By the way, one other set of stretching exercises I do now twice a day are some neck exercises my Dad gave me for migraines.   I add these at the end of my leg and back stretches; they’re critical.

Most of the cyclists seem to be stretching 30-60 minutes each day.   I wonder how many people who have back, knee, hip  or neck problems would benefit from 30 minutes of stretching, every day.   It’s a very good time to relax and think about things — the time goes by very fast.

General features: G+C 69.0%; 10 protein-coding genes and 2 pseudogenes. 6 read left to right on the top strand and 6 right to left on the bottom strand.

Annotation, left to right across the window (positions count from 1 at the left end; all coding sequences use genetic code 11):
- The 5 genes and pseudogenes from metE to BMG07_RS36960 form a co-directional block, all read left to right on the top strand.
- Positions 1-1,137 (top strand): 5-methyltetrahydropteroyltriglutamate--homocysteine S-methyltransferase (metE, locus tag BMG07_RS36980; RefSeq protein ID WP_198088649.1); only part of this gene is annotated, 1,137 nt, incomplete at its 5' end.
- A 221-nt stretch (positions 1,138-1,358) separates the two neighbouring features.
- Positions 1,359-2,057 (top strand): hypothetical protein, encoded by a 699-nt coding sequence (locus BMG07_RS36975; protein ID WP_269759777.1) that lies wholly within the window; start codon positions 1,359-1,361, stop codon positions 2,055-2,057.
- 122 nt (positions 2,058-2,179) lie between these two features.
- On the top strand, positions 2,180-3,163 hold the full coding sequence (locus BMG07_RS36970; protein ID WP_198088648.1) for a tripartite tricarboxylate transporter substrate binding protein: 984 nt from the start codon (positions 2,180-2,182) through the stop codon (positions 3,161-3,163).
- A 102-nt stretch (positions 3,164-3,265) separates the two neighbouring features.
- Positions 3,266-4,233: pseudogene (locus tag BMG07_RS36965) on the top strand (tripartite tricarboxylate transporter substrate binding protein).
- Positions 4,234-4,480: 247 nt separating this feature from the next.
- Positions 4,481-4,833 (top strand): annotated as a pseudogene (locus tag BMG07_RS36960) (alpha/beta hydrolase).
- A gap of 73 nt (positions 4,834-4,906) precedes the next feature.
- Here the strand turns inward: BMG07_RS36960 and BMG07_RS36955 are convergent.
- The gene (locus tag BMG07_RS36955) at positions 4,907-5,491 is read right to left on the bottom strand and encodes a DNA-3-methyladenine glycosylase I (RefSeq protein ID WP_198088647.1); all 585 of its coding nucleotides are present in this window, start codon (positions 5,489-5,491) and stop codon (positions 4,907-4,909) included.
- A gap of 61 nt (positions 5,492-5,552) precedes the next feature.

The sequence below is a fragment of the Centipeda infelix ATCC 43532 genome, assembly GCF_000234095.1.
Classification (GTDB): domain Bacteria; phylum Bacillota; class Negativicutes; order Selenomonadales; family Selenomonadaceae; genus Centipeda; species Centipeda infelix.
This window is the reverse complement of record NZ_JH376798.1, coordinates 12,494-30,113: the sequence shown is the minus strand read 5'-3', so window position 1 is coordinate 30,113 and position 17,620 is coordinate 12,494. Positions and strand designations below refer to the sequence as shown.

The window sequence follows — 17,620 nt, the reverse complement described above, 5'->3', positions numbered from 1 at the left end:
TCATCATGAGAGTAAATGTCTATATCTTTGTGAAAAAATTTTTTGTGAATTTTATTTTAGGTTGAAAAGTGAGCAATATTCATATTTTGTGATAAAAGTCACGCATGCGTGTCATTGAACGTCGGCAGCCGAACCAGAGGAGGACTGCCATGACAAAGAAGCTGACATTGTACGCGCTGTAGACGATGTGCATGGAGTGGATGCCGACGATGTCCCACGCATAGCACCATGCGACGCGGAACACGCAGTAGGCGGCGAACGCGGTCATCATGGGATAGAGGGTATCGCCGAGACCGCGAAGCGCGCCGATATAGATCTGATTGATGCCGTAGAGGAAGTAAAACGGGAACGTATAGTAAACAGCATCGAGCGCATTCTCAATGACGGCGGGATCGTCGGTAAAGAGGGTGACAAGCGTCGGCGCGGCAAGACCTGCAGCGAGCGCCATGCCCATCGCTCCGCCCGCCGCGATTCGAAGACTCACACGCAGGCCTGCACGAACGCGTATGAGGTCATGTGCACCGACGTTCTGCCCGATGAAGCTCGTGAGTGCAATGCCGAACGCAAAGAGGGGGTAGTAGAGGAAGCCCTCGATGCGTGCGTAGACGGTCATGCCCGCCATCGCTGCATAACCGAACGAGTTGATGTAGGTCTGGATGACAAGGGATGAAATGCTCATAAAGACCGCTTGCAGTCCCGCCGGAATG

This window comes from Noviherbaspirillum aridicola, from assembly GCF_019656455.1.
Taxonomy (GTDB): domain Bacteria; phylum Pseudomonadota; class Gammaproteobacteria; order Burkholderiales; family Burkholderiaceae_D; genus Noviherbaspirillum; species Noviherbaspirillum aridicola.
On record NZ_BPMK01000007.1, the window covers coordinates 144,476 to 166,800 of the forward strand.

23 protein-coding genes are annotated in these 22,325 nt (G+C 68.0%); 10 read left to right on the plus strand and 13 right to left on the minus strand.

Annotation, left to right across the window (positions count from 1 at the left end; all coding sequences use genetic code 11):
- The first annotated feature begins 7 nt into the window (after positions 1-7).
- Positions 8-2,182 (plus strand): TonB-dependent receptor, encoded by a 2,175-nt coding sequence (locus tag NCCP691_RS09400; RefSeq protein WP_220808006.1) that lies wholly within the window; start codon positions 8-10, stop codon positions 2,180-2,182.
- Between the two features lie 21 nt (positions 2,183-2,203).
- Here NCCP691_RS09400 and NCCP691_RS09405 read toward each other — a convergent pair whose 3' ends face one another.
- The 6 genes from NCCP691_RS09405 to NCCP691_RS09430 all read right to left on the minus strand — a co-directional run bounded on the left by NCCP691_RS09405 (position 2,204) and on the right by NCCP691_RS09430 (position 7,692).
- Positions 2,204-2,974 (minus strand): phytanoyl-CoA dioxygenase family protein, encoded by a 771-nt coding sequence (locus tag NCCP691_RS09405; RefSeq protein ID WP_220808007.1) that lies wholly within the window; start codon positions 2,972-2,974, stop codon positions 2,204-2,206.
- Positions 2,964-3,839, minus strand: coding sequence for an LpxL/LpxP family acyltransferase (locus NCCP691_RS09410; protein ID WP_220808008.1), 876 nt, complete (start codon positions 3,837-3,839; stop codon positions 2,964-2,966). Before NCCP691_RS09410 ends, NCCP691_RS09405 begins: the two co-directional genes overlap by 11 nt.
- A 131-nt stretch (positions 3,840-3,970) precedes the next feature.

Ride Summary.   67 miles / 108 kilometers.   4085 feet / 1245 meters of climbing.   Crossed the highest peak in the Sierras.   I think I fell asleep before 8:30 pm.

Today’s Song.   Mount Rose was a tough one.   On the other side was Reno-Sparks Nevada, and then the lonely desert.   So Jackson Brown’s “Rosie.”

2 thoughts on “Day 5: Mount Rosie and Nevada